What's the most prominent thing you notice about mutual fund advertisements?
In most cases, it's the fund's return. Quite often, these returns are truly eye-popping. But if you look closer at the ads, you'll see that many of the highest returns are for short periods of time, such as one year or three years.
And a mutual fund's short-term return is not, by itself, reason enough to buy that fund -- so don't rush to your checkbook.
Actually, a mutual fund's short-term performance may tell you less about the fund than about what's been happening in the financial markets.
If most stocks rise significantly for a few years, the chances are pretty good that a stock-based mutual fund is going to do well, too.
But more importantly, you shouldn't evaluate a fund on its short-term return because a mutual fund is a long-term investment.
To assess a fund's long-term performance, you'll need to look at its annualized return -- its return over a period of time other than one year.
For example, a two-year return of 10 percent could be stated as an annualized rate of return of 5 percent. Andy by comparing annualized returns, you can learn a lot about a fund's historical performance.
If a fund's annualized return for the last three years is 12 percent, but over 10 years it was just 5 percent, you could conclude that the results of the past three years are not representative of the fund's long-term track record.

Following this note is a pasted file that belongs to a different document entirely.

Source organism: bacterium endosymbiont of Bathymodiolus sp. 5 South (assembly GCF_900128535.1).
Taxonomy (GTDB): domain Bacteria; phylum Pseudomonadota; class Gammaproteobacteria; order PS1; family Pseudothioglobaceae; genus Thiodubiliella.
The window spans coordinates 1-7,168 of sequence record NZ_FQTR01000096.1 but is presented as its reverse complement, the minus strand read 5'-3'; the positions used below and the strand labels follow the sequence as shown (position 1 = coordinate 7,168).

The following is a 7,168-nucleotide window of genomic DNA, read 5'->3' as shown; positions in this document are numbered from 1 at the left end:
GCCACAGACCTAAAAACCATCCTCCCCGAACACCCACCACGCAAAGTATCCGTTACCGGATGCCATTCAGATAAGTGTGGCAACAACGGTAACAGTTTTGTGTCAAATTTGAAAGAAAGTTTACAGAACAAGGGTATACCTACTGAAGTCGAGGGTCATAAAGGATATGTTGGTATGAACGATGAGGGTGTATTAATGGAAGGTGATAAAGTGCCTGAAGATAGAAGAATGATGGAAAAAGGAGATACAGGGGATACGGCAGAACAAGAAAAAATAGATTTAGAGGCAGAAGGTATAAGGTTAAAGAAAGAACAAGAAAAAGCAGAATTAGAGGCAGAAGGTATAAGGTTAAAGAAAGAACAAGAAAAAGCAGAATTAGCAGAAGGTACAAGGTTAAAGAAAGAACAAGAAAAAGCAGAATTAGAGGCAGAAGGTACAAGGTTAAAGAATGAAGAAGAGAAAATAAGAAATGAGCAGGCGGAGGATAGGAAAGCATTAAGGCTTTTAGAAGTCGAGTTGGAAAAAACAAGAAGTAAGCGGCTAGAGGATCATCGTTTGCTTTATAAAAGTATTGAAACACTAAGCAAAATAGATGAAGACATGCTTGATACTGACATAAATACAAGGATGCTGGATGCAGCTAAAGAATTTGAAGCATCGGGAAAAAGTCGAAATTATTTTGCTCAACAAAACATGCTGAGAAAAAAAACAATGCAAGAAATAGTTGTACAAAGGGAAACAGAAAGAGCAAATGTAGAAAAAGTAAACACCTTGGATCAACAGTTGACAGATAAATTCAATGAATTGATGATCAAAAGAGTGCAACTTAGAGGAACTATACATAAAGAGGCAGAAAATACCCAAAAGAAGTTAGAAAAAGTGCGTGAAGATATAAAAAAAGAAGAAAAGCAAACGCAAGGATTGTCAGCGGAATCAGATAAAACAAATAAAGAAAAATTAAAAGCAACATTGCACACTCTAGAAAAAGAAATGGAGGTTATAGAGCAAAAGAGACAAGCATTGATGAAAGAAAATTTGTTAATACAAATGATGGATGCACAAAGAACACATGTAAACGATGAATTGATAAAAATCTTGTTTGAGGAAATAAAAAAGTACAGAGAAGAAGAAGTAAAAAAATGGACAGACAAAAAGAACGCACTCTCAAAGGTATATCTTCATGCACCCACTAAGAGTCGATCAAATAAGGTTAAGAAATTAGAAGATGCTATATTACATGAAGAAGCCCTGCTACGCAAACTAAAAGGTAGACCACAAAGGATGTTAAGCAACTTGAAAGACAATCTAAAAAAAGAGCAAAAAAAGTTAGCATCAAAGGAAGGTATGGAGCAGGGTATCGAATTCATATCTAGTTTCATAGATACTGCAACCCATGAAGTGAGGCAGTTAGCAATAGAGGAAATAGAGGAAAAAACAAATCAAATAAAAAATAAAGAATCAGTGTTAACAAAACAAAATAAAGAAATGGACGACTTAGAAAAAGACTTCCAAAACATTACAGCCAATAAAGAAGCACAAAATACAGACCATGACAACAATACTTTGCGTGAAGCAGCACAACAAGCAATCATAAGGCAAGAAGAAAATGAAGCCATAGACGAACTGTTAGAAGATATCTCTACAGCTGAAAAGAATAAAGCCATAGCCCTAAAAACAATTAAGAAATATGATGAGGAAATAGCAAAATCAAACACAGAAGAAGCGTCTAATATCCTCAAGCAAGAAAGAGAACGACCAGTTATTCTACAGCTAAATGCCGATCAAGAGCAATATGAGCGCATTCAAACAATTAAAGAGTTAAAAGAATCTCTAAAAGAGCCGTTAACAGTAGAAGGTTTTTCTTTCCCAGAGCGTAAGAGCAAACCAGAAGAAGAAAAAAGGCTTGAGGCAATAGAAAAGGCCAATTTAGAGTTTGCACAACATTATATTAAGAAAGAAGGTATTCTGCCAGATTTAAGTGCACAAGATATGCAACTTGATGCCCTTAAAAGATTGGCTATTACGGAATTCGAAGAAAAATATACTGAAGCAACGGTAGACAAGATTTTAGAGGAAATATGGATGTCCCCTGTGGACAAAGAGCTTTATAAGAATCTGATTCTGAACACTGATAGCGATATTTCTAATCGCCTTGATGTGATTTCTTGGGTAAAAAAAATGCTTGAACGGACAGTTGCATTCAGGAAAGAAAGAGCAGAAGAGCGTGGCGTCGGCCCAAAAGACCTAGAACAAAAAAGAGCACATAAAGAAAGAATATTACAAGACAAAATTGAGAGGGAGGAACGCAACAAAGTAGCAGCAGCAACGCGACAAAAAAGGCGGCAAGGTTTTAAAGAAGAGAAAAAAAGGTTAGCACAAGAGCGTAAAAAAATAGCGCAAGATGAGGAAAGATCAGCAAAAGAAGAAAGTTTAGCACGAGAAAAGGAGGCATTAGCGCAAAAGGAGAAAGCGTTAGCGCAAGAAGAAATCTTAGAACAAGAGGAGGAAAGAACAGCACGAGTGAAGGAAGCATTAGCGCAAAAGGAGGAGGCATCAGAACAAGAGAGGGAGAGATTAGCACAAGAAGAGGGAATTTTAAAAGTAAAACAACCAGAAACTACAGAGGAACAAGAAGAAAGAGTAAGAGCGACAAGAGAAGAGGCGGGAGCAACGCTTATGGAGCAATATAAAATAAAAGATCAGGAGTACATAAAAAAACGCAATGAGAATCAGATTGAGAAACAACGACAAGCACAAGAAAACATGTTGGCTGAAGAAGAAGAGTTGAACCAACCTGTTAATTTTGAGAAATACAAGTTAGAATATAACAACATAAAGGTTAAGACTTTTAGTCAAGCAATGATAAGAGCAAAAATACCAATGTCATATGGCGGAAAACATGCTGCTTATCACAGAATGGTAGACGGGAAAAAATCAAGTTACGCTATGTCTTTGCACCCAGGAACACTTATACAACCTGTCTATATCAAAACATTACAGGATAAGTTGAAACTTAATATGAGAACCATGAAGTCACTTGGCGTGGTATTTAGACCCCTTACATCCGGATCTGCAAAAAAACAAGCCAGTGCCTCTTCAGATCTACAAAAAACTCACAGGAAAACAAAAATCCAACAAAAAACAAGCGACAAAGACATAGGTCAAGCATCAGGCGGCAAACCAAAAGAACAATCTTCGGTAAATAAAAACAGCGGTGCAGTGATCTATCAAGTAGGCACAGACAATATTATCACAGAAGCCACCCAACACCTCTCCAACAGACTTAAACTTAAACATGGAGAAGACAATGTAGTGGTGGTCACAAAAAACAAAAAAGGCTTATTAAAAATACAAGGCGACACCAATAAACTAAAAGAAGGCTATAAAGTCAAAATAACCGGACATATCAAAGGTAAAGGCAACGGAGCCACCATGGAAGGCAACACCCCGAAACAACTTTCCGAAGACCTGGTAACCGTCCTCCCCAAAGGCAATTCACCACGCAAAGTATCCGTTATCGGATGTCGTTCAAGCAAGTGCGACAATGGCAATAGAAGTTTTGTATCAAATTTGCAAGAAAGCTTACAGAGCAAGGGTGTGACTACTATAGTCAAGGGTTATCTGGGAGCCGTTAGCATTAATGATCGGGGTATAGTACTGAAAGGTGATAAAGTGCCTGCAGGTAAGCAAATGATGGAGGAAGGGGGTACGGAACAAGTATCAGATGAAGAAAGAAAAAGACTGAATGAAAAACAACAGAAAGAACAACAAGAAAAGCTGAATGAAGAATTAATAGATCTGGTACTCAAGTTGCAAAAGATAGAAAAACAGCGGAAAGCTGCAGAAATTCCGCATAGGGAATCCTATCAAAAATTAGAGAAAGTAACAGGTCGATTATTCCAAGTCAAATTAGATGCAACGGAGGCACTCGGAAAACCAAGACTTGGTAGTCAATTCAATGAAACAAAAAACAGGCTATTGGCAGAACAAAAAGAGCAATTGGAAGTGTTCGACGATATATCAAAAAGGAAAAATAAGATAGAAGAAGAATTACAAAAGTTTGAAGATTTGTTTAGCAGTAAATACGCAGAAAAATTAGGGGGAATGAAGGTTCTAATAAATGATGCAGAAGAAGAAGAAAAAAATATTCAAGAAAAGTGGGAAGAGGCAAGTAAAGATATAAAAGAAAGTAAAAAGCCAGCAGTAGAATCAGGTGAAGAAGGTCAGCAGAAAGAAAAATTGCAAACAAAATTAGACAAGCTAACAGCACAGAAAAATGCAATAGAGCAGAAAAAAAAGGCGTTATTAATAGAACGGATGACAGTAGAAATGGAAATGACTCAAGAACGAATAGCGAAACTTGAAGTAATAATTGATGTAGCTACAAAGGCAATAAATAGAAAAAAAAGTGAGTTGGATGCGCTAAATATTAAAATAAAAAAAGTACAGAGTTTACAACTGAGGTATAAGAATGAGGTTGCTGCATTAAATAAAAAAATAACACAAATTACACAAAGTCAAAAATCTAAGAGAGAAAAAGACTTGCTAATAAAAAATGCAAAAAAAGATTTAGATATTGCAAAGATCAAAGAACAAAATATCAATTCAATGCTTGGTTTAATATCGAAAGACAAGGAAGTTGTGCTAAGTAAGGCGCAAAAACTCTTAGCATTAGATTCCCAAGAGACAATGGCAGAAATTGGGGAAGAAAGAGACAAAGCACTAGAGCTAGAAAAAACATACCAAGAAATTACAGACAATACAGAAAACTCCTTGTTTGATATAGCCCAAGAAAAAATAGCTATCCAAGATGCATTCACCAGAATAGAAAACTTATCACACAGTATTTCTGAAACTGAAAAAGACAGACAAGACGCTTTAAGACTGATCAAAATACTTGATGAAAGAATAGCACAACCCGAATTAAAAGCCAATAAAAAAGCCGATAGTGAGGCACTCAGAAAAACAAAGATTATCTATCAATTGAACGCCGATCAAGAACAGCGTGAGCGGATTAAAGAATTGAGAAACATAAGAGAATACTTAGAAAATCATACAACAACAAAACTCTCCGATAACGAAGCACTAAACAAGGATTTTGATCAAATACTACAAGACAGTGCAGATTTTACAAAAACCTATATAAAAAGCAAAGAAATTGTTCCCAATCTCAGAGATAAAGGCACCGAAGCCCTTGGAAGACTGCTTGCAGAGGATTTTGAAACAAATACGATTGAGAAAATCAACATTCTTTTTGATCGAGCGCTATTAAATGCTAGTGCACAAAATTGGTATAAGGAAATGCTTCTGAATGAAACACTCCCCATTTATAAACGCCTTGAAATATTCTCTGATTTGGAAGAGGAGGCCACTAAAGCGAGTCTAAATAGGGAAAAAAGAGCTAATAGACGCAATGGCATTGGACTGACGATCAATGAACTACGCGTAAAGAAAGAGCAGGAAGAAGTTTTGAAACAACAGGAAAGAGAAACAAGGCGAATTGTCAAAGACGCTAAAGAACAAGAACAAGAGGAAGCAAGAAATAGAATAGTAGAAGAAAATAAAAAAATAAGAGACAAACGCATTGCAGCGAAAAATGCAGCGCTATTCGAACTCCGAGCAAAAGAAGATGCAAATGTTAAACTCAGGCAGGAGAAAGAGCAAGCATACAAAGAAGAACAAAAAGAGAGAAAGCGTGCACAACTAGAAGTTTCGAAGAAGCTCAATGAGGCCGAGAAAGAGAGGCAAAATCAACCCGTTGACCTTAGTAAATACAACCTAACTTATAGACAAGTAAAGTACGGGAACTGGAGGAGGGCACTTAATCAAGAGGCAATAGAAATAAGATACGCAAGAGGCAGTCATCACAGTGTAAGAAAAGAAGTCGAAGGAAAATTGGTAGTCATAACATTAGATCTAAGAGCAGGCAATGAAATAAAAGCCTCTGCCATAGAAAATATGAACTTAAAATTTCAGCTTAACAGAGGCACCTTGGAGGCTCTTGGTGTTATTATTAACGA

Apart from its annualized return, what else should you look for when considering a mutual fund? Here are a few suggestions:
* Performance against similar funds -- How has the fund you're considering performed in comparison to other funds with the same investment objective over 10- and 15-year time periods? That is, if you're evaluating a growth-and-income fund, contrast its performance against the universe of other growth-and-income funds,
* Fund manager's longevity -- Ask your financial advisor how long a fund manager -- or a management team -- has been responsible for making the investment decisions. Assuming the fund has a superior 10- and 15-year track record to begin with, the longer a manager has been in place, the better,
* Expense level -- Different mutual funds have different costs associated with them. All factors being equal, look for those funds with the lower expense levels. The more you pay each year in expenses and fees, the lower your overall return. However, some funds have justifiably higher expenses, and you may want to consider these funds to help diversify your mutual fund holdings, and
* Investment "overlap" -- Even if a fund has shown consistently good returns and has a talented, experienced manager, it still might not be right for you, particularly if it overlaps with similar funds in your portfolio. You might be better off by purchasing a different kind of mutual fund and thereby broadening your holdings. Your financial advisor can help you create a diversified mutual fund portfolio that fits your risk tolerance and investment objectives.
Finally, ask your financial advisor for a copy of the fund's prospectus, which contains complete information about the fund, including risks, charges and expenses as well as other important information that should be carefully considered.
By doing some research and learning all you can about a mutual fund, you'll be prepared to make smart investment decisions.